“In the end many of those cases are dismissed,” she said. “Our district continues to be cognizant of the needs of our community, along with the backlog, and has determined that while we may adopt a more lenient stance than we previously did in some matters in order to alleviate the backlog, a sweeping dismissal of cases does not best serve the needs of our community.”
Andrew Mead, acting chief justice of the Maine Supreme Judicial Court, said that restrictions in the number of people who can be in a courtroom and the required social distancing provide for fewer opportunities for prosecutors and defense attorneys to work with judges to resolve cases.
“Docket calls and dispositional conferences have been reduced due to the disincentive for defendants to plead guilty without the prospect of an imminent trial,” Mead said. “If a plea is entered on one of many counts and the parties consider the case to be over, it still appears on the docket as a pending matter [until sentencing].”
Prosecutors, defense attorneys and judges agree that the only way to address the backlog in a meaningful way is to resume jury trials.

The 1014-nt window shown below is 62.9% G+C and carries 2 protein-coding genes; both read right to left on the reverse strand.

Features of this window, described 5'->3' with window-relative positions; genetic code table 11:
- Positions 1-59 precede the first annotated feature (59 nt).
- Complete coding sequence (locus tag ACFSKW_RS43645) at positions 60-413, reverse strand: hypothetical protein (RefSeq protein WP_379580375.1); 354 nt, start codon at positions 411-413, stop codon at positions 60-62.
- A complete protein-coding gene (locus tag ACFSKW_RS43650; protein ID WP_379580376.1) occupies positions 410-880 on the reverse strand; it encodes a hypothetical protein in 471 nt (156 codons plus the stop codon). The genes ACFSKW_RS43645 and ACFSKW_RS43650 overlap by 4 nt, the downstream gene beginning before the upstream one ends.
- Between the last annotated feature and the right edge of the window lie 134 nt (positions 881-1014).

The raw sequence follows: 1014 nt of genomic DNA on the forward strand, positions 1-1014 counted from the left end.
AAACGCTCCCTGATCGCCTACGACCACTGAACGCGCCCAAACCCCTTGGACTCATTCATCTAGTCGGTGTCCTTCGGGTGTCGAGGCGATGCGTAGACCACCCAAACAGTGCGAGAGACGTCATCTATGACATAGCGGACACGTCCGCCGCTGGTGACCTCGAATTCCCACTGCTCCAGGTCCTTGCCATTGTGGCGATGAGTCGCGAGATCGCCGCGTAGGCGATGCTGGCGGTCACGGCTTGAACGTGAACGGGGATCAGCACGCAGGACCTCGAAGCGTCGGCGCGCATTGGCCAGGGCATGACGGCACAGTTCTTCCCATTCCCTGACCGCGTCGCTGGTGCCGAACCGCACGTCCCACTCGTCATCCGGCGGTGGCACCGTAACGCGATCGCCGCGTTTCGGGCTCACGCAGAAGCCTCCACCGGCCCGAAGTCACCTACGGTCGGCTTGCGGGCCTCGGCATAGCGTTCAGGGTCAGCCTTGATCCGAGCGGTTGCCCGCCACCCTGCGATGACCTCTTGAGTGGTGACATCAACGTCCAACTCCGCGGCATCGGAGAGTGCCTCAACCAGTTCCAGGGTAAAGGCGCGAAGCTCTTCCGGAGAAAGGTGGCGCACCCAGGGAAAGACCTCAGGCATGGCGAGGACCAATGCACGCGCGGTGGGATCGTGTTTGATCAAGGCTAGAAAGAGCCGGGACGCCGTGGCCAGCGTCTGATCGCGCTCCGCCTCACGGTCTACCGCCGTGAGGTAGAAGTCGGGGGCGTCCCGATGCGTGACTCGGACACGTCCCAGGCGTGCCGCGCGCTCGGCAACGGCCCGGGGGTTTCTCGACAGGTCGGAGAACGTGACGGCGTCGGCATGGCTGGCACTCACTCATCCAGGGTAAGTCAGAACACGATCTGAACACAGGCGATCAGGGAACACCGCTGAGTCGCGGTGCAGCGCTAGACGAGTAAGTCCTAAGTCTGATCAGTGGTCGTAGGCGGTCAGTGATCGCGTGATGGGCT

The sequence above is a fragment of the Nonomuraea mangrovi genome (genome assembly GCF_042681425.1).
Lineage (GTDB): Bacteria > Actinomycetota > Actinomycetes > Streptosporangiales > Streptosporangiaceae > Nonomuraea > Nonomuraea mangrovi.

“The engine that drives the criminal docket is the prospect of a looming trial,” said Mead, who as a Superior Court justice presided over hundreds of jury trials. “Our plan for addressing the backlog is hitched to the opening of additional trial opportunities, which is in turn hitched to the COVID siege subsiding.”
No jury trials have been held in the majority of the state’s courthouses in more than a year. The court system last fall began implementing a plan to resume jury trials, but the only courthouses large enough to maintain social distancing were those in Bangor and Augusta. The dramatic increase in COVID-19 cases forced the courts to curtail operations again, as they did in March, from late November through February.
Washington County is one place where a jury trial hasn’t been convened in a year, according to defense attorney Jeffrey Davidson of Machias.
“Until the jury trials begin again, a certain amount of backlog cannot be cleared out,” he said.
Jury trials are tentatively being scheduled for the spring.